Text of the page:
Monday, 19 April 2021

Ellen Adair : part four

How important is music to poetry?

To me, it’s crucial to my enjoyment. I feel that poems are meant to be heard aloud, and that the sound of a poem should deepen its meaning. The words chosen are ideally an onomatopoeia for what they describe. But I think most words are, naturally. Their sound is complementary to what they mean. I’ve often likened the meaning of a word to its body and its sound to its soul: related, but different.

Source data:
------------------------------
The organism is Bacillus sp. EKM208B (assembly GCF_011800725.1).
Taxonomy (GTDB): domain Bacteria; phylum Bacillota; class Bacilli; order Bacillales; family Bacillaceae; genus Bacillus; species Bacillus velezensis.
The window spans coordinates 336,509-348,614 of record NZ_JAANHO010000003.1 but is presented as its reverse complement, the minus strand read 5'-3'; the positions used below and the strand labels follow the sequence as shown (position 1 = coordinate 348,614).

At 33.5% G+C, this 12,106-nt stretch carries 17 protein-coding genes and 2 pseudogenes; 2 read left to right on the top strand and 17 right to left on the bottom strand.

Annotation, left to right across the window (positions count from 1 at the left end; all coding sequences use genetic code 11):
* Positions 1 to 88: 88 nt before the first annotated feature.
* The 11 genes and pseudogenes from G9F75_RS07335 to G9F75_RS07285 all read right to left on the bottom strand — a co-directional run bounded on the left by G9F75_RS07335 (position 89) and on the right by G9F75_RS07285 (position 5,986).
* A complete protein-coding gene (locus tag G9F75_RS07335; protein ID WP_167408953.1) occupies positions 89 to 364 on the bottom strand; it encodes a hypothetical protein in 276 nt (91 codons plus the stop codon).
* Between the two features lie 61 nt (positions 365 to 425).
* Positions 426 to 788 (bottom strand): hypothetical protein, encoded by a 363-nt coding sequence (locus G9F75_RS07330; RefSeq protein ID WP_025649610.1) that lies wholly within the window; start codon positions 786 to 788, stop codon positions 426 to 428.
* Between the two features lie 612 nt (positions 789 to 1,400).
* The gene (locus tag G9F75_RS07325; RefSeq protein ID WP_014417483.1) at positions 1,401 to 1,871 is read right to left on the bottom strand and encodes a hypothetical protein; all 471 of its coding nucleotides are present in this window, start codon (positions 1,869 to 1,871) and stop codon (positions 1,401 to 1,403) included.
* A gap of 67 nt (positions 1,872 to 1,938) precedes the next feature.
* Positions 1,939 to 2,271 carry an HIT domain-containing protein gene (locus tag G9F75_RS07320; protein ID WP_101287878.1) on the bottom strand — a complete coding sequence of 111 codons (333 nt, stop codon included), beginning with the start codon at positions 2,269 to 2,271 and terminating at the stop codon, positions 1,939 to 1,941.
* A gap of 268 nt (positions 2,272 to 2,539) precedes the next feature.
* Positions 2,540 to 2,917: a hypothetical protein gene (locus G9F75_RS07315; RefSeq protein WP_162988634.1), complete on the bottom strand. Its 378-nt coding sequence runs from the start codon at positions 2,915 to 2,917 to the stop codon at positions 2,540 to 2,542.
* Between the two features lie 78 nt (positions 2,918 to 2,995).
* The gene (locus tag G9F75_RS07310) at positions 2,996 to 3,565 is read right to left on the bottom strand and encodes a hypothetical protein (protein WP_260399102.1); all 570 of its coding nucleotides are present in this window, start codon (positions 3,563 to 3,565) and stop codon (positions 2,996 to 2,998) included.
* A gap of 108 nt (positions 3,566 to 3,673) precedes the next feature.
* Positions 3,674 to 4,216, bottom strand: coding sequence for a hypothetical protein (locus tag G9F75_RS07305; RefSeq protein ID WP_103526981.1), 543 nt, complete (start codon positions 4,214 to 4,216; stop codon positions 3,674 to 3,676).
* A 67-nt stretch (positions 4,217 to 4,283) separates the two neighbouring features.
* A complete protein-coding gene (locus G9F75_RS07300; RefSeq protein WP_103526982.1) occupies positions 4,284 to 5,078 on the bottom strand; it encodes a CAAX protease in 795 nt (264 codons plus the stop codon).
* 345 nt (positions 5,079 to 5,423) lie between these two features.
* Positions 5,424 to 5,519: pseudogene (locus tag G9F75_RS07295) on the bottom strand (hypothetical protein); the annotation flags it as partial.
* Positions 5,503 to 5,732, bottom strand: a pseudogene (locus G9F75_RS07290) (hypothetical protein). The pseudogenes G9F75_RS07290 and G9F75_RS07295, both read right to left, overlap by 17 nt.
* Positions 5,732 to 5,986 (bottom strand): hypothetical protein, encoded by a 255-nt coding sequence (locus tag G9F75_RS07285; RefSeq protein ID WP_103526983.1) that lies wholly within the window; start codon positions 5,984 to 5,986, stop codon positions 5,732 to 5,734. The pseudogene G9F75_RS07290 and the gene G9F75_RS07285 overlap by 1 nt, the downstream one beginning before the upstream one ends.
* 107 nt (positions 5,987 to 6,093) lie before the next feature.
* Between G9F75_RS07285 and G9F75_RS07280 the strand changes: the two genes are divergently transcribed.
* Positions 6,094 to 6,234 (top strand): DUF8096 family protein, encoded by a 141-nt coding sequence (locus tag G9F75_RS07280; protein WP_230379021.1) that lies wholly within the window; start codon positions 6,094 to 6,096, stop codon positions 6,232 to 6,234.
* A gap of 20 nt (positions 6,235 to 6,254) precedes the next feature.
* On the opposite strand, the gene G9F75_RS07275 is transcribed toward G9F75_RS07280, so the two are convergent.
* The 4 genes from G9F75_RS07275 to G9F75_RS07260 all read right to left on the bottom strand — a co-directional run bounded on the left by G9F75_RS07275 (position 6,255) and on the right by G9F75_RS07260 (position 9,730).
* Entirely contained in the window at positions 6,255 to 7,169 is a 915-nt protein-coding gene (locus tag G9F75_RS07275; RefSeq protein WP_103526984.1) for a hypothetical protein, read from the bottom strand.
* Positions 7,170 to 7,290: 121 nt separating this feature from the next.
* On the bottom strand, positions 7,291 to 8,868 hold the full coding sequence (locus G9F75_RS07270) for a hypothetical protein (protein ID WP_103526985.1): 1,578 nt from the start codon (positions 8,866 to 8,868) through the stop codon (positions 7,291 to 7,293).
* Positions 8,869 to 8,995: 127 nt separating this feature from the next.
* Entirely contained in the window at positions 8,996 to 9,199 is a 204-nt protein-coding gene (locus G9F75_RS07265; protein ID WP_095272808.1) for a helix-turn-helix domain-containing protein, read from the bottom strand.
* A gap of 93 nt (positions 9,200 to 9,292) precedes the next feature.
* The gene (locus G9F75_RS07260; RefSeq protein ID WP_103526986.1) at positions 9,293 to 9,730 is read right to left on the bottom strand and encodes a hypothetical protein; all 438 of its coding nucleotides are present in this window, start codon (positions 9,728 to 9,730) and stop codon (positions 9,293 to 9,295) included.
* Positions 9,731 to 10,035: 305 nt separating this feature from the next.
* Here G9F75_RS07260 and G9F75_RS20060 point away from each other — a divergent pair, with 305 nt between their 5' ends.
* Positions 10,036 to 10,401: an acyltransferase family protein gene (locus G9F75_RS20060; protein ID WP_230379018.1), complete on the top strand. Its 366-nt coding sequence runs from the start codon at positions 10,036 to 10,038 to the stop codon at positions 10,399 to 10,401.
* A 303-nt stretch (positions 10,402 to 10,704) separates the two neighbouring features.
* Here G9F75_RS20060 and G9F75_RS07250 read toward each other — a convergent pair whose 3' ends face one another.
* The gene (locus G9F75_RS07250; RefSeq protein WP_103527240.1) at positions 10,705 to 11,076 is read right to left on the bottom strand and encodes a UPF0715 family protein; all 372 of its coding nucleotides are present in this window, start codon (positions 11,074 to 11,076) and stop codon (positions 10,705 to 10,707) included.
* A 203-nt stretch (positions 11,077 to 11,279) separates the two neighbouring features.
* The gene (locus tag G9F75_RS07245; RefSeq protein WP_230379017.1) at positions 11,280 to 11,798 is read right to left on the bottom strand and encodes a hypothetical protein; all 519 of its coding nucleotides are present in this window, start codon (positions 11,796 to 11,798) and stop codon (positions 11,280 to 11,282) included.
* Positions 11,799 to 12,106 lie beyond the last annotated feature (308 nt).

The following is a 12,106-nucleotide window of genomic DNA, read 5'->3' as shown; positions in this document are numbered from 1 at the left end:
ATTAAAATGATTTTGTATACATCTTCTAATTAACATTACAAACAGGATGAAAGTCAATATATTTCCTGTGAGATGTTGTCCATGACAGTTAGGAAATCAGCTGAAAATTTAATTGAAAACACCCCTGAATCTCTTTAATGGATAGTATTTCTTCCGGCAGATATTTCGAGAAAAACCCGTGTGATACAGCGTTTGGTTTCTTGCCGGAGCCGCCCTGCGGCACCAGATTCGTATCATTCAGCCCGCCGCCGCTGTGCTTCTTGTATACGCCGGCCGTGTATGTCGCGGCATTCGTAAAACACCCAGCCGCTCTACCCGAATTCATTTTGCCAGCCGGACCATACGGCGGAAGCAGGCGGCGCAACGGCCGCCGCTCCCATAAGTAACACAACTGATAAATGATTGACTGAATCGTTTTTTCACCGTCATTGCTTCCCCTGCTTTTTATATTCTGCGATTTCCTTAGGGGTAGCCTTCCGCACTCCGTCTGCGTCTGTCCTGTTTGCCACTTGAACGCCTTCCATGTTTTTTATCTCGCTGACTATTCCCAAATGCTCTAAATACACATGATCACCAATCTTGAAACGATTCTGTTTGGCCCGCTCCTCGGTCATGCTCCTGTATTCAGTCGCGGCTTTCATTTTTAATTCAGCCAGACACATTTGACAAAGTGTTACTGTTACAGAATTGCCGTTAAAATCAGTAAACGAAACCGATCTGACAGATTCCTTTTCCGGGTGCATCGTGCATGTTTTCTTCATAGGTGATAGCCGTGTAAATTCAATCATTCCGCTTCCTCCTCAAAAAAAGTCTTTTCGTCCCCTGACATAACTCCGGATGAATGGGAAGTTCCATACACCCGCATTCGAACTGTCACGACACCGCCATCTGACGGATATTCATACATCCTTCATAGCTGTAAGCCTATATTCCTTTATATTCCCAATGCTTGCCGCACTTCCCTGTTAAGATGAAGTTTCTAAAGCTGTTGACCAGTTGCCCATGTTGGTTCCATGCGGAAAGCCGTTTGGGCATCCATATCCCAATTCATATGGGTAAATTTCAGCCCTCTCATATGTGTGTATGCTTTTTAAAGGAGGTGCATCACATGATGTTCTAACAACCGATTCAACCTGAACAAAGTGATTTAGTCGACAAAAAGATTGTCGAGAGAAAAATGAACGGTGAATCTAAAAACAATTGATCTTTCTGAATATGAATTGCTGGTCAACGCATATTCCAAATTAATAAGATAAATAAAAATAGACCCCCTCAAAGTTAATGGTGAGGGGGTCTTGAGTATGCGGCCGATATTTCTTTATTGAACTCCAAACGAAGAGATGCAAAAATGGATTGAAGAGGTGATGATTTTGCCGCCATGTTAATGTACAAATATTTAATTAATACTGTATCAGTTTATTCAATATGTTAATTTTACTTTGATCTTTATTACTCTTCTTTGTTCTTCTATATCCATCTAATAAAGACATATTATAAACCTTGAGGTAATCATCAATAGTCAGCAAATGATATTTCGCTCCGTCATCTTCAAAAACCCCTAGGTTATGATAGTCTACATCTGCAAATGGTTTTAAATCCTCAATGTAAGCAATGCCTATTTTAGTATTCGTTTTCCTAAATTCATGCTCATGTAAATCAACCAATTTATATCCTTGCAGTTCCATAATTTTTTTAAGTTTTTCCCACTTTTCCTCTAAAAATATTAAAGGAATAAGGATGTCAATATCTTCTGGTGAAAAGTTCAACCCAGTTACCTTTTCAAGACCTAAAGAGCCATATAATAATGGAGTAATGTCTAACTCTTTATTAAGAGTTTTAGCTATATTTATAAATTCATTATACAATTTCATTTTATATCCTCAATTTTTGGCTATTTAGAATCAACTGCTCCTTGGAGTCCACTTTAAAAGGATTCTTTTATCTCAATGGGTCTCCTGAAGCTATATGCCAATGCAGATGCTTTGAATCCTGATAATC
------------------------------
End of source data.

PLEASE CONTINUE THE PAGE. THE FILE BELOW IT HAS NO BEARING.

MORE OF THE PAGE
So, generally I enjoy poems that employ rhythm--or meter, which is only one kind of rhythm--or rhyme, or other kinds of interwoven musicality. In my own writing, I frequently favor the use of resonance more than outright rhyme, which can feel so on-the-nose in my struggle to be a twenty-first-century human. Resonance, to me, is ending lines with words that pick up some of the sounds of its companion. Or it’s picking up rhymes not on line endings. Assonance is always my favorite; alliteration can feel like a club, sometimes, but assonance is both more musical and less intrusive. (And I couldn’t help but use it there.) And rhythm, the patter of words together, even if they’re not metrical, is key. 

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